You can get ones like these that are water-resistant and extremely durable. You can find various sizes, materials, water-resistant capabilities, high-vis strips, and so on. Considering that the paw pads are the first part to freeze, booties may be worth trying.

6. Keep Him Active Indoors ✔️

As the weather worsens, be prepared to continue his exercise regime inside your home. This may be very challenging depending on the size of your home, but get creative, use your space to the best of your ability, and keep his heart rate up.

Indoor fetch, chasing new toys, and playing hide and seek around your house will all be appreciated.

7. Keep Him Visible ✔️

The last thing you want to happen on a very cold day is your dalmatian to wander too far. Winter conditions often reduce the visibility, especially if it’s snowy, your dalmatian will blend right in.

One of the main benefits of winter jackets aside from staying warm is their bright high visibility colors.

8. Get Him a Winter Jacket ✔️

If you want to continue taking your Dalmatian out for walks then getting a winter jacket will eventually be necessary.

Winter jackets will be like adding a second layer of fur to him. He’ll be more insulated, more water-resistant, plus you will be able to see him when he goes ahead of you. Check out this jacket on Amazon.

9. Consider Adjusting His Diet ✔️

As long as it’s within his healthy weight limit for his age and size, try adding a boost of protein and healthy fats to his diet.

This will increase his weight and muscle mass a small amount, in order to tolerate slightly cooler conditions. This does not mean compromising his health or feeding him unhealthy tidbits. Try adding in a small amount of wet dog food to his dry kibble.

Wet dog food is highly nutritious and has a high protein content.

10. Ensure Your Dalmatian Has Good Recall ✔️

As the winter months approach it’s a good idea to practice training his recall from within your home.

Little training games that involve calling him to you (then rewarding him) will slowly but surely increase his ability to come back when you call him.

When your Dalmatian is out on walks, for him to actually come back to you the moment you call him is invaluable and is critical for his safety, and even yours.

If the weather suddenly changes and starts snowing, raining, or hailing, you’re going to need to call him back right away.

Popular Dalmatian Articles on The Puppy Mag:
Why Does My Dalmatian Fart So Much?
Why Is My Dalmatian Small?
Do Dalmatians Like To Swim?

Signs Your Dalmatian Is Too Cold

As you now know that Dalmatians are susceptible to getting too cold, it’s important to be aware of the following signs which tell you he needs warm-up.

Some of the following signs could suggest that hypothermia is starting to set in, so if you see any of them you should seek a warmer place as quickly as possible.

Holding a paw up in the air.

If your Dalmatian is trying to hold a paw up in the air, it doesn’t matter if it’s back or front (usually the front) left or right, it means he’s too cold.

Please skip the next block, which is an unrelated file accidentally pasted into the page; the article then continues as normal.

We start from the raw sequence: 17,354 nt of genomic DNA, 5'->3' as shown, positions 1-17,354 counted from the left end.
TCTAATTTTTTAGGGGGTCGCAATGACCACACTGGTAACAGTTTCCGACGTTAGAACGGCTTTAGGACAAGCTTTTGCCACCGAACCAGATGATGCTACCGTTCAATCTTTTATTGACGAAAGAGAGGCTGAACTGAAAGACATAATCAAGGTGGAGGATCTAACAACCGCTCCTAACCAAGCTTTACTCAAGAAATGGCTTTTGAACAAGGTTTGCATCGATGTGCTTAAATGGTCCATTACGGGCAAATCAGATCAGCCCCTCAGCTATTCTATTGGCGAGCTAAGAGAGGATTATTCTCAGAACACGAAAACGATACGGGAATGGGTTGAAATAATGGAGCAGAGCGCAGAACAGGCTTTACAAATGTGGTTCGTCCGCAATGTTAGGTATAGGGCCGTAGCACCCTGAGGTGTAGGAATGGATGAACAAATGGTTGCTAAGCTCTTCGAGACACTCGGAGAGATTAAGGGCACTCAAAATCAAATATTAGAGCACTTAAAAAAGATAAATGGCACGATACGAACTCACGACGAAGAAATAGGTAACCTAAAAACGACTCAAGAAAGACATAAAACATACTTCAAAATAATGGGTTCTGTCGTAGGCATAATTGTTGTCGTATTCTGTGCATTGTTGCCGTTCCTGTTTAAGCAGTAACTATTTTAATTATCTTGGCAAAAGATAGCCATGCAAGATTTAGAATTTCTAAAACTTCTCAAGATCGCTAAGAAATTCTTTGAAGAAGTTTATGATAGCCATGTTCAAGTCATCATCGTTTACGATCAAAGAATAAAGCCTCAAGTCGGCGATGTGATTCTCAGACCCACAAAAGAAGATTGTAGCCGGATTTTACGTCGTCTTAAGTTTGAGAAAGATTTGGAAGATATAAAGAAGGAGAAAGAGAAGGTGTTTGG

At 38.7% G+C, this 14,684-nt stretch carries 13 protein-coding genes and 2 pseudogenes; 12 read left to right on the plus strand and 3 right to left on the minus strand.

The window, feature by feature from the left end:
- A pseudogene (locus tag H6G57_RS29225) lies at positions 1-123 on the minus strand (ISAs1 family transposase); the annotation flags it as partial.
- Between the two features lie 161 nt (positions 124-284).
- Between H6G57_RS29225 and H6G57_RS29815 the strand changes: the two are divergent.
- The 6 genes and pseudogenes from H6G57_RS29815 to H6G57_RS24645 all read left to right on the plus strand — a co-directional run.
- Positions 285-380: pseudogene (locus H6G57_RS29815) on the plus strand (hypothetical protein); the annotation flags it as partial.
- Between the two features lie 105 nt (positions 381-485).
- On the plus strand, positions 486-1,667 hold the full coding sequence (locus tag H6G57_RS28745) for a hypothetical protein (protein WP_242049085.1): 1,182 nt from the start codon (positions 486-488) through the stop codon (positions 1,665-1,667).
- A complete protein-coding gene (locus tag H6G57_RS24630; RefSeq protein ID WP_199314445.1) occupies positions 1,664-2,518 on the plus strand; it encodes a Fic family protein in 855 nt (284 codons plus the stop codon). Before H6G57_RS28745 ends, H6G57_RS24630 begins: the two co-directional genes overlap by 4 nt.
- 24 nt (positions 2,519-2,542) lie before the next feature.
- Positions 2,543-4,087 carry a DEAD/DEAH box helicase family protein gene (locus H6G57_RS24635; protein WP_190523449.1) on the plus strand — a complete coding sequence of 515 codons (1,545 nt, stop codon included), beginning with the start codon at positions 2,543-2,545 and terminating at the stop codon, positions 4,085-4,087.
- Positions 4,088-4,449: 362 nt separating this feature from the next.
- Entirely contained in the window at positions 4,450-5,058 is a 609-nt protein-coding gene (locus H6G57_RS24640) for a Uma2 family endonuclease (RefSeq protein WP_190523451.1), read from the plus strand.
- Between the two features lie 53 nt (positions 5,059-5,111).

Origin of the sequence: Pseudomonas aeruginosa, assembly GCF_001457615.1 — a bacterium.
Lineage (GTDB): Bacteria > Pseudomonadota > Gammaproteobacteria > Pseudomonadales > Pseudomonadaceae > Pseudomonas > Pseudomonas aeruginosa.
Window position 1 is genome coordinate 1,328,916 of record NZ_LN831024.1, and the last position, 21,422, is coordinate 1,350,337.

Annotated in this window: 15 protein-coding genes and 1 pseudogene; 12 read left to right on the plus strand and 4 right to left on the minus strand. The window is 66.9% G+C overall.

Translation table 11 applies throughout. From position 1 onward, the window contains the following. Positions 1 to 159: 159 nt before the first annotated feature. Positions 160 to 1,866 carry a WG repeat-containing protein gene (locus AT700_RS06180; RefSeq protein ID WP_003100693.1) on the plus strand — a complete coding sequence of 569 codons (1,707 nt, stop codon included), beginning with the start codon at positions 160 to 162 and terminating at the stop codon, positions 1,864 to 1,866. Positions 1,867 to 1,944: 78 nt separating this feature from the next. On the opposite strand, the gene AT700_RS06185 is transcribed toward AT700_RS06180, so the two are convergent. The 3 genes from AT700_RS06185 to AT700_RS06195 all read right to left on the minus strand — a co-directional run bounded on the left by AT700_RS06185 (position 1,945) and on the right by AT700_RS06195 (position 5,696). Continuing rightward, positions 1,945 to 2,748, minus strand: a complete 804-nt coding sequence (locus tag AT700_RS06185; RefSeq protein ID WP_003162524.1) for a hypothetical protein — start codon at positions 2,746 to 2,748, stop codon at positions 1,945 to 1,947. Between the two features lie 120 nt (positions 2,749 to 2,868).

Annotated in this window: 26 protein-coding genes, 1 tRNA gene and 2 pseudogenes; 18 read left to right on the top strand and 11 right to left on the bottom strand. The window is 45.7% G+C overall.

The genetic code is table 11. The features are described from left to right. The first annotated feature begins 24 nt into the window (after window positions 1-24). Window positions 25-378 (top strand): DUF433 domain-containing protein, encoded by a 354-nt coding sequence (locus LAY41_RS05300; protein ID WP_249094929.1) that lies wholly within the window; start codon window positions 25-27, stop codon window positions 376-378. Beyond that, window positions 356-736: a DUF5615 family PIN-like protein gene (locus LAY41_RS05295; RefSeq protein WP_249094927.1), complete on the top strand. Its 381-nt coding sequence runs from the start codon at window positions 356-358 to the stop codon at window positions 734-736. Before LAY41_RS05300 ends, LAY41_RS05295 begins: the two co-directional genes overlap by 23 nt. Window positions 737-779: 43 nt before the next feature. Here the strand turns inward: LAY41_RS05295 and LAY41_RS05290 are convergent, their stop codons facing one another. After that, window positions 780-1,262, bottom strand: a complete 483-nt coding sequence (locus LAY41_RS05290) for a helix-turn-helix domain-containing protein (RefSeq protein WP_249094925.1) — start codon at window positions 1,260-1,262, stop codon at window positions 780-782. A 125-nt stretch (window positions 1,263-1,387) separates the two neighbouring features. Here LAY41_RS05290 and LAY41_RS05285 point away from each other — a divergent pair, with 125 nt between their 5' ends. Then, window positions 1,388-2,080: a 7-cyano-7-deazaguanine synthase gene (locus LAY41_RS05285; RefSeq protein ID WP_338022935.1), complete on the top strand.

Paws are extremely sensitive to temperature and will be the first part to freeze.

Slowing movements.

If you’re out in the cold weather to exercise your Dalmatian, it should be kept high pace at all times.

This will help his body and muscles remain warm. The moment he slows down and seems either reluctant or incapable of moving fast, it means he’s already too cold and you should head back inside.

Shivering or shaking.

When we start getting cold, our muscles automatically start contracting and relaxing very rapidly, and it happens in dogs too.

This is involuntary and is a way for the body to heat up. It’s rather noticeable in dogs and if you see it, you must head back inside.

Hunching of the back.

Dogs, just like humans have a tendency to hunch over when we are cold. This is an indication that he’s becoming too cold and you should head back inside.

Tail between the legs.

The tail between the legs is a common body language behavior that means many things. In this case, it means that your Dalmatian is too cold and you need to seek a warmer place.

Any other unusual behavior.

The cold can do weird things and if you see any unusual behavior coming from your Dalmatian, whether it’s weird actions or noises. You must head back inside quickly.

Last Thoughts

Cold weather shouldn’t get in the way of your Dalmatian’s exercise routine, so long as it’s not freezing with windy rainy conditions, most health dals will be absolutely fine exercising outside with a protective jacket.

However, when it gets excessively cold, opt to exercise your dalmatian inside your home with fetch, hide and seek, and other high-intensity games.

As a responsible dog owner, it’s important to be aware of how your Dalmatian is feeling and always use common sense when assessing the weather outside.

Don’t rely on weather apps and don’t just assume it’s fine because of the actual temperature reading. Go outside and feel whether it’s damp, windy, dark, and think about how it feels.


Before making any decisions that could affect the health and/or safety of your dog, you should always consult a trained veterinarian in your local area. Even though this content may have been written/reviewed by a trained veterinarian, our advice to you is to always consult your own local veterinarian in person. Please read our full dislcaimer if you have any questions.